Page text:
Driving on the Global Highway Car Exports

Manoj Aggarwal (16) Deepak kr Sharma (09) Neeraj Luthra (20) Ritesh Singh (30) Umesh Garg (42) Heena Gambhir (12)

INDIA- EXPORT CAR MARKET
•India has for long been billed as a small-car sourcing hub for the world. •The Indian car exports story is just about the small car. This year, manufacturers in India expect to sell 1.8 million vehicles abroad, 75% of them being small cars. •India is Suzuki’s largest export base for small cars, contributing about one-third to its global turnover. •It was the entry of Hyundai in 1996 that kick-started car exports from India. The South Korean carmaker was drawn to India by the country’s low-cost manpower, a good vendor base and a growing domestic market. •The global small car business is highly competitive and operates on thin margins. India’s cost advantage is obviously a big draw for manufacturers.

” •“In small cars. “After transportation and logistics costs.” says Michael Boneham. •“Our local economies of scale make us competitive in European markets. president.WHAT THEY SAY! •“Compared with developed markets. we can still deliver a low-cost. director-marketing and sales at Hyundai Motors India. Ford India.” says Arvind Saxena. . chairman. there’s 10-15% minimum reduction in production costs in India. India can be as competitive as anybody in the world. fuel-efficient car at a good price to our export markets.” says RC Bhargava. Maruti Suzuki India.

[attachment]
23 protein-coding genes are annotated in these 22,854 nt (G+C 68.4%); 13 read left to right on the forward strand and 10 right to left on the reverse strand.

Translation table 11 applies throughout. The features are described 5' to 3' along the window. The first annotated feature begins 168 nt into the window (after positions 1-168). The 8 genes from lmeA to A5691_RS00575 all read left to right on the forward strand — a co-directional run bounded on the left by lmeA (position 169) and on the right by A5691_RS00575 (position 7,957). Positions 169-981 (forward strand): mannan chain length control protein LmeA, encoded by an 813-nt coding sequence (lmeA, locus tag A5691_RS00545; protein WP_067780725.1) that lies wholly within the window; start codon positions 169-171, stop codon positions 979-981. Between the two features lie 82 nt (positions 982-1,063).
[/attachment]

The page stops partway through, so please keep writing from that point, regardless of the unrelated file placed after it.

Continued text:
. • Different Company has different strategy to produce and export cars. • Hyundai has 50:50 approach. They increase our manufacturing efficiency and purchasing efficiency. • Nissan has export orientation approach. • Maruti has a domestic focus.Domestic VS Export Strategy • Exports are major driver of profitability.

Units 600000 400000 200000 0 460 400 310 300 2 70 0 1 0 1 80 0 1 0 0 9 0 76 0 Units INDIAN AUTO INDUSTRY HAS THE POTENTIAL TO EMERGE AS ONE OF THE LARGEST IN THE WORLD .